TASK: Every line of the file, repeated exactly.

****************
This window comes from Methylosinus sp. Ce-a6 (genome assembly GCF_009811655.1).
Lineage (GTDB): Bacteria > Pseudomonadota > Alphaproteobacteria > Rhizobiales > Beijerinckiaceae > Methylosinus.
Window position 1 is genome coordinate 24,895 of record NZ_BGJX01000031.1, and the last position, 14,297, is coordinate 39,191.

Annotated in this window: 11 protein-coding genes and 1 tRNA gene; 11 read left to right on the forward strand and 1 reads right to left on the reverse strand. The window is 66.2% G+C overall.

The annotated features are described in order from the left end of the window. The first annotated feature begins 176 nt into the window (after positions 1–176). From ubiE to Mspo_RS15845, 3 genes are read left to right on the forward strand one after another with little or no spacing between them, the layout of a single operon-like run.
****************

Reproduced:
This window comes from Methylosinus sp. Ce-a6 (genome assembly GCF_009811655.1).
Lineage (GTDB): Bacteria > Pseudomonadota > Alphaproteobacteria > Rhizobiales > Beijerinckiaceae > Methylosinus.
Window position 1 is genome coordinate 24,895 of record NZ_BGJX01000031.1, and the last position, 14,297, is coordinate 39,191.

Annotated in this window: 11 protein-coding genes and 1 tRNA gene; 11 read left to right on the forward strand and 1 reads right to left on the reverse strand. The window is 66.2% G+C overall.

The annotated features are described in order from the left end of the window. The first annotated feature begins 176 nt into the window (after positions 1–176). From ubiE to Mspo_RS15845, 3 genes are read left to right on the forward strand one after another with little or no spacing between them, the layout of a single operon-like run.